That can either harm that fighter or give him an unfair advantage over an opponent who might be in his natural weight class, as stated earlier.

“It’s a very complicated issue,” Goodman said. “I think we should have uniformity instead of one state doing one thing and another state doing another. The best thing might be to do what they do in Pennsylvania, allowing fighters to gain only so much weight after the (day-before) weigh-in.

“At least that would be a huge start. At least then the fighters couldn’t put on so much weight and wouldn’t be dehydrated to begin with.”

Kizer would prefer to err on the side of caution, pointing out that no fool-proof means of determining whether a fighter is overly dehydrated exists.

Thus, if a fighter’s reflexes and balance are affected by dehydration, the last thing he should do is get into the ring.

And the fighters will have incentive to dehydrate themselves and/or use diuretics in certain circumstances. If a fighter can make $1 million against a star at 147 pounds or $100,000 fighting a journeyman at his natural weight of 154, for example, which do you think he would choose?

Kizer isn’t even convinced that fighters who add more weight than their opponents during the time between the weigh-in and fight have an advantage. He cited an informal study in the 1990s that demonstrated that the heavier fighter won only 50 percent of the time.

A concrete example: Orlando Salido was stripped of his featherweight belt before his fight against Yuriorkis Gamboa on the Rios-Peterson card because he gained more than 10 pounds between the weigh-in and the fight, which violated an IBF regulation.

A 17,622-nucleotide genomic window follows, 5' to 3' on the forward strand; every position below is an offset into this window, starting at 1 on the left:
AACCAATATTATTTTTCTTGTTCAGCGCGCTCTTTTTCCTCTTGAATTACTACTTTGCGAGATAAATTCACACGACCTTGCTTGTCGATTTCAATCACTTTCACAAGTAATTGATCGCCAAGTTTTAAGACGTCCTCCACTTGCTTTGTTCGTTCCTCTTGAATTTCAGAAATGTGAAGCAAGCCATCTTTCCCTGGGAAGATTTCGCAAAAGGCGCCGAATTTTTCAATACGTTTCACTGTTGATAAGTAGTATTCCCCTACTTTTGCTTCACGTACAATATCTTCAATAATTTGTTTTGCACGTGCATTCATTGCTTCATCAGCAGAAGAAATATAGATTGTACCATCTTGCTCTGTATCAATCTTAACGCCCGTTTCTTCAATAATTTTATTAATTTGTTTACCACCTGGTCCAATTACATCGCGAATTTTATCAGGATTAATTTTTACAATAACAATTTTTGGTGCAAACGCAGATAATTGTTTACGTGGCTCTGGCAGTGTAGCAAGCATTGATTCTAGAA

“Rios won his fight handily,” Kizer said, “but Yuriorkis Gamboa weighed less than Orlando Salido and it didn’t put him at a disadvantage. Gamboa won the fight.”

Kizer also is uneasy about Sirb’s proposal.

He fears some fighters will take extreme measures to make weight each time they weigh in. For example, a fighter might dry out to make weight at the week-before weigh-in, gain several pounds back, and then dry out again for the official weigh-in the day before the fight.

That, Kizer suggested, could be more harmful than having to make weight one time.

“I just don’t know if reality would mirror (Sirb’s) theory,” he said. “That said, there’s a very good reason we have weight classes. We do want to have reasonable disparity of weights in our fights. We don’t want it to be great. We’re dealing with competitive advantages and health issues, too.

“It’s something in the front of our minds. We post information on our Web site about how to properly cut weight, how to rehydrate. We want fighters and trainers to make the right decisions.”

That could be the ultimate solution.

Trainer Freddie Roach can’t understand why fighters torture themselves to make weight in a lower division when they can fight more comfortably at their natural weight. His prize pupil, Manny Pacquiao, is an example of someone who fights slightly above his natural weight class. Weight is never an issue and the results are obvious.

The health issues and competitive advantages central to the timing of weigh-ins wouldn’t be nearly as pressing if fighters would just fight at their natural weights.

“That would be the solution,” Goodman said. “Trainers and fighters need to understand what the dangers are and do the smart thing. We need people like Freddie Roach to speak up about such things as this. People will listen to him.”

Michael Rosenthal can be reached at [email protected]